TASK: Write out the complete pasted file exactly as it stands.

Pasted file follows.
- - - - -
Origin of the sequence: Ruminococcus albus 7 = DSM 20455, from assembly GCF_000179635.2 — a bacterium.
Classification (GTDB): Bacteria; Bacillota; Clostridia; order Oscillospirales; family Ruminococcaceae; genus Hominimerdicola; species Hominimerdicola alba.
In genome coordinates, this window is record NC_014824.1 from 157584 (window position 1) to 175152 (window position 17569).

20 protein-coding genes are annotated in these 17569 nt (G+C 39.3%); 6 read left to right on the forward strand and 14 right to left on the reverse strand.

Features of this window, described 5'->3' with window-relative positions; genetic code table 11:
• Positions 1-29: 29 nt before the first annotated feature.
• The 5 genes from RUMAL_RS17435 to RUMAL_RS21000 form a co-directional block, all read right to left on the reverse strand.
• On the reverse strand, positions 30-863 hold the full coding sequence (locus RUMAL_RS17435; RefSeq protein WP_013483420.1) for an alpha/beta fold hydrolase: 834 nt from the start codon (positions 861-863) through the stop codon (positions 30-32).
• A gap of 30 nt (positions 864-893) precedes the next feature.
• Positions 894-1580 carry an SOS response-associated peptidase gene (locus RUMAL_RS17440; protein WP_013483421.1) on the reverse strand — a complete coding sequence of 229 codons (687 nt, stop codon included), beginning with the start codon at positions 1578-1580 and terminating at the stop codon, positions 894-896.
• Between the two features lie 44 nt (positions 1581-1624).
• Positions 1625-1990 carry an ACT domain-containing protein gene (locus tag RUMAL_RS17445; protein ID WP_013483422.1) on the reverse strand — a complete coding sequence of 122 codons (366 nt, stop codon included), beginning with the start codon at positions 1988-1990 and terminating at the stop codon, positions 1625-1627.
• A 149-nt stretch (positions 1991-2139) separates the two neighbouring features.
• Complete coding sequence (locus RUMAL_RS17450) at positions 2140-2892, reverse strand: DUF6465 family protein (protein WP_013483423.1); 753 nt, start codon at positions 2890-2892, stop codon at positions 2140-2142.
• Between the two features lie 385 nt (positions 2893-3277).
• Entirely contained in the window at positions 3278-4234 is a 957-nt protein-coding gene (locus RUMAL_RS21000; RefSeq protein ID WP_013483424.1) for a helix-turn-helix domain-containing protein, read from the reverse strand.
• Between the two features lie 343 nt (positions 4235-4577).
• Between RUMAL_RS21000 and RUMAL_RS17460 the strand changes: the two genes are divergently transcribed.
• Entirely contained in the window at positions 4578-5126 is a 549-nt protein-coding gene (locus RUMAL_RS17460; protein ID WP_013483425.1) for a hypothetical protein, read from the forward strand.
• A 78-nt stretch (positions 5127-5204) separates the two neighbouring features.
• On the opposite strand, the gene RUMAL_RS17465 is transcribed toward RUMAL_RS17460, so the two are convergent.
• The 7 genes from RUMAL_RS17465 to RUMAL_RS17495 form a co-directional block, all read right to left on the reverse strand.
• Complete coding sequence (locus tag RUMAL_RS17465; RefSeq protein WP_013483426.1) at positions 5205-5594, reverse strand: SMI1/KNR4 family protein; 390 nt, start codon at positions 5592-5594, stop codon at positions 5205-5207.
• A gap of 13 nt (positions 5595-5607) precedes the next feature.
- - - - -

Origin of the sequence: Ruminococcus albus 7 = DSM 20455, from assembly GCF_000179635.2 — a bacterium.
Classification (GTDB): Bacteria; Bacillota; Clostridia; order Oscillospirales; family Ruminococcaceae; genus Hominimerdicola; species Hominimerdicola alba.
In genome coordinates, this window is record NC_014824.1 from 157584 (window position 1) to 175152 (window position 17569).

20 protein-coding genes are annotated in these 17569 nt (G+C 39.3%); 6 read left to right on the forward strand and 14 right to left on the reverse strand.

Features of this window, described 5'->3' with window-relative positions; genetic code table 11:
• Positions 1-29: 29 nt before the first annotated feature.
• The 5 genes from RUMAL_RS17435 to RUMAL_RS21000 form a co-directional block, all read right to left on the reverse strand.
• On the reverse strand, positions 30-863 hold the full coding sequence (locus RUMAL_RS17435; RefSeq protein WP_013483420.1) for an alpha/beta fold hydrolase: 834 nt from the start codon (positions 861-863) through the stop codon (positions 30-32).
• A gap of 30 nt (positions 864-893) precedes the next feature.
• Positions 894-1580 carry an SOS response-associated peptidase gene (locus RUMAL_RS17440; protein WP_013483421.1) on the reverse strand — a complete coding sequence of 229 codons (687 nt, stop codon included), beginning with the start codon at positions 1578-1580 and terminating at the stop codon, positions 894-896.
• Between the two features lie 44 nt (positions 1581-1624).
• Positions 1625-1990 carry an ACT domain-containing protein gene (locus tag RUMAL_RS17445; protein ID WP_013483422.1) on the reverse strand — a complete coding sequence of 122 codons (366 nt, stop codon included), beginning with the start codon at positions 1988-1990 and terminating at the stop codon, positions 1625-1627.
• A 149-nt stretch (positions 1991-2139) separates the two neighbouring features.
• Complete coding sequence (locus RUMAL_RS17450) at positions 2140-2892, reverse strand: DUF6465 family protein (protein WP_013483423.1); 753 nt, start codon at positions 2890-2892, stop codon at positions 2140-2142.
• Between the two features lie 385 nt (positions 2893-3277).
• Entirely contained in the window at positions 3278-4234 is a 957-nt protein-coding gene (locus RUMAL_RS21000; RefSeq protein ID WP_013483424.1) for a helix-turn-helix domain-containing protein, read from the reverse strand.
• Between the two features lie 343 nt (positions 4235-4577).
• Between RUMAL_RS21000 and RUMAL_RS17460 the strand changes: the two genes are divergently transcribed.
• Entirely contained in the window at positions 4578-5126 is a 549-nt protein-coding gene (locus RUMAL_RS17460; protein ID WP_013483425.1) for a hypothetical protein, read from the forward strand.
• A 78-nt stretch (positions 5127-5204) separates the two neighbouring features.
• On the opposite strand, the gene RUMAL_RS17465 is transcribed toward RUMAL_RS17460, so the two are convergent.
• The 7 genes from RUMAL_RS17465 to RUMAL_RS17495 form a co-directional block, all read right to left on the reverse strand.
• Complete coding sequence (locus tag RUMAL_RS17465; RefSeq protein WP_013483426.1) at positions 5205-5594, reverse strand: SMI1/KNR4 family protein; 390 nt, start codon at positions 5592-5594, stop codon at positions 5205-5207.
• A gap of 13 nt (positions 5595-5607) precedes the next feature.